And yet for all that, Ernst and Young says that across the UK exports are not growing fast enough. It forecast 0.3 per cent annual growth for UK good exports against 1 per cent for the European average between now and 2017. So for the conclusion: making progress, but could do better.

© Investment & Business News 2013

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When surveys start concluding that certain vital sectors of the UK economy are enjoying the best growth rate since 2006, you know you need to start taking things more seriously. Until recently the UK recovery looked – how can one put it? – well, it looked quite nice. Surveys and hard data pointed to growth; they suggested that the UK was comfortably clear of recession territory, but there was always that reminder that the recovery was really quite lacklustre compared to what it was like before 2008. But then yesterday and this morning it changed. Not one, but two surveys have seen the light of day in the last 24 hours, which suggest that certain vital sectors are now seeing their best performance since 2006.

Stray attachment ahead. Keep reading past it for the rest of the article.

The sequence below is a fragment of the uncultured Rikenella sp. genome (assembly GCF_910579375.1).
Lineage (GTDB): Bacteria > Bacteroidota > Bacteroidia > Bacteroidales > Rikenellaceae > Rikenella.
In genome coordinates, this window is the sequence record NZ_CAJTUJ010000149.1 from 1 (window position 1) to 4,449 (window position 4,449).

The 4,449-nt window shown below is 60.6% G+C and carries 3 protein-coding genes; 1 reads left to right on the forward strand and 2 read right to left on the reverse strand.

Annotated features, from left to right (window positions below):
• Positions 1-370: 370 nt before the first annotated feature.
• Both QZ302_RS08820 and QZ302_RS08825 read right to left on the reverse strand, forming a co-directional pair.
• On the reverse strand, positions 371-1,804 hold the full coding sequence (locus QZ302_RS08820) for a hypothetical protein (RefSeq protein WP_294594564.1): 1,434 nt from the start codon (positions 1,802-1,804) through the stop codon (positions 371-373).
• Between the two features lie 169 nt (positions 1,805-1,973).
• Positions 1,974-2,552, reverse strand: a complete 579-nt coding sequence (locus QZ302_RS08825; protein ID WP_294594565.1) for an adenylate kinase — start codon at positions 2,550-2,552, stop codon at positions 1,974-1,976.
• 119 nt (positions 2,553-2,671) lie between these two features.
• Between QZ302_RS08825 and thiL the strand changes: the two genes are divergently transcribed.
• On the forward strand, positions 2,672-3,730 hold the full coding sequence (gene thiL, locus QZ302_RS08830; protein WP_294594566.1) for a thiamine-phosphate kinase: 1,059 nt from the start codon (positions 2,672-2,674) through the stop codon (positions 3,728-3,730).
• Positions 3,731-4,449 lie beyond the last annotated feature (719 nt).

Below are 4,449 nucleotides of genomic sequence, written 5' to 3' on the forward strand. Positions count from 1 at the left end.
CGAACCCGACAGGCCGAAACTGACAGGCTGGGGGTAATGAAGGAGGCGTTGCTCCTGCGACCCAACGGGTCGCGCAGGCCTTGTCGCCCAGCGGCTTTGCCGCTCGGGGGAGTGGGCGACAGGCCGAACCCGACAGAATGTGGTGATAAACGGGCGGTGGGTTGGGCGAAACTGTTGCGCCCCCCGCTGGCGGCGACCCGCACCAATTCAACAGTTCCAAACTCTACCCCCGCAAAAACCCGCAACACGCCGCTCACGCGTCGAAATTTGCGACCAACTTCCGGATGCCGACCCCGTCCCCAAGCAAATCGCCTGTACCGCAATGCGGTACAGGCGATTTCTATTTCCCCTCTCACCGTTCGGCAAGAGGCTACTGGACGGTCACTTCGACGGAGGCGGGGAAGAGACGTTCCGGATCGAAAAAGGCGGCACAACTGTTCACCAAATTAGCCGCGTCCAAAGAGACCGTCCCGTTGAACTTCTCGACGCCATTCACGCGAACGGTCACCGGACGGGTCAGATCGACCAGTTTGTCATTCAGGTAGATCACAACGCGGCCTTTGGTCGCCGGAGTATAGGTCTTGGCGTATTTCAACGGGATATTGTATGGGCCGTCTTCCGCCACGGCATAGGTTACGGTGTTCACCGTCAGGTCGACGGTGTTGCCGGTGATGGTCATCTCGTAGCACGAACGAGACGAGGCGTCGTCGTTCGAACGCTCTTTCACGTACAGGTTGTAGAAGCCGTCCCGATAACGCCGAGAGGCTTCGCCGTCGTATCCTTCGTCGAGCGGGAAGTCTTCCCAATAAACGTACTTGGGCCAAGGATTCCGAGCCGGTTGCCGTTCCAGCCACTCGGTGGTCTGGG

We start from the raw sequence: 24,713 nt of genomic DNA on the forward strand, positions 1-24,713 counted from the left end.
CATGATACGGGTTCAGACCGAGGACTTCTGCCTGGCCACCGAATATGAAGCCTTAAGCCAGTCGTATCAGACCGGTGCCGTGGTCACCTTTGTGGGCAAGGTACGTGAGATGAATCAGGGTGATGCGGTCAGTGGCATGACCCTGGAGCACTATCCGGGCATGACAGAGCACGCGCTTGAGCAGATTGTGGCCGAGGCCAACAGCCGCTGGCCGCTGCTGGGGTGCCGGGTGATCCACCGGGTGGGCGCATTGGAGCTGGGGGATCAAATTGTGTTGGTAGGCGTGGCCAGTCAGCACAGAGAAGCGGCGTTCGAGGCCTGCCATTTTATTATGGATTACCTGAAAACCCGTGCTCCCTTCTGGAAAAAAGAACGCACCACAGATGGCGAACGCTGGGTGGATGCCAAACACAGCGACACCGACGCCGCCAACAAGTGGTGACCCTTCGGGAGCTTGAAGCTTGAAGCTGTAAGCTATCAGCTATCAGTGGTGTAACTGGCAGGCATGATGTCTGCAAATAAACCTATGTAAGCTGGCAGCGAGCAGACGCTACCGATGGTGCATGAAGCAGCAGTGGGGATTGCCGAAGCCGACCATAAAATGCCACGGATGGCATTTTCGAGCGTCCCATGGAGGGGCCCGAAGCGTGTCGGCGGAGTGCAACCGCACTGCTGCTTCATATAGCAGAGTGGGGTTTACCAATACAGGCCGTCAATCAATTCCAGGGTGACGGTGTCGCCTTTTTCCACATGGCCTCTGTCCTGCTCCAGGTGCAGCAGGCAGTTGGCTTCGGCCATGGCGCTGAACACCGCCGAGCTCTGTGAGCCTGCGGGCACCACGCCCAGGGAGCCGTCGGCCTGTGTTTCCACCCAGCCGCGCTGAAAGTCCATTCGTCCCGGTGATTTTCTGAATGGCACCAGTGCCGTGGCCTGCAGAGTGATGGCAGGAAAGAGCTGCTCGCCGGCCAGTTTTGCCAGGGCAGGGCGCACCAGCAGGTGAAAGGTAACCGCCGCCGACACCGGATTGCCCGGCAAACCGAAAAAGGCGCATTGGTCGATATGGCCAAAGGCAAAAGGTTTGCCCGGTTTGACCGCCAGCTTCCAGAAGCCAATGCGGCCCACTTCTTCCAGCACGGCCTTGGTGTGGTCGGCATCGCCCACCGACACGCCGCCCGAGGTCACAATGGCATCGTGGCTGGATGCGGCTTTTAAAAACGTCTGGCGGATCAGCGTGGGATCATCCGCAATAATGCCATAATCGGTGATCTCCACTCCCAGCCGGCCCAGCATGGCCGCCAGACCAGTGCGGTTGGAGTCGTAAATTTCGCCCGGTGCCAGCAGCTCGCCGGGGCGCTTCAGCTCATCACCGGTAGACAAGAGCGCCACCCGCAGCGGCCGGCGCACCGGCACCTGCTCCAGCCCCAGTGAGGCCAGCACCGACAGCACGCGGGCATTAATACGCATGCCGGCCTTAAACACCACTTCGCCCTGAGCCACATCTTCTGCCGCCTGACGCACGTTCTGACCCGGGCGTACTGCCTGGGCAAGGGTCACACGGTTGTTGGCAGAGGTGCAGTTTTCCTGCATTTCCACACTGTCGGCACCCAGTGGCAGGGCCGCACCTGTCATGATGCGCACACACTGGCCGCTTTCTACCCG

Just to remind you, the UK economy may not be in recession, but it is still in a downturn. GDP is still in excess of 3 per cent below the 2008 peak, and that is a record. Data goes back to the early years of the 20th Century and in that time no downturn has lasted as long. In fact so severe is the downturn that some are going further and calling it an economic depression. It is a funny sort of depression though. It is undeniably the case that unemployment is too high, but then neither is it at the kind of level that one would normally associate with economic depression. What is different this time around is that while employment has been higher than one might expect given what is happening in GDP, average wage increases have been lower. It is now more than three years since average wage increases were higher than inflation.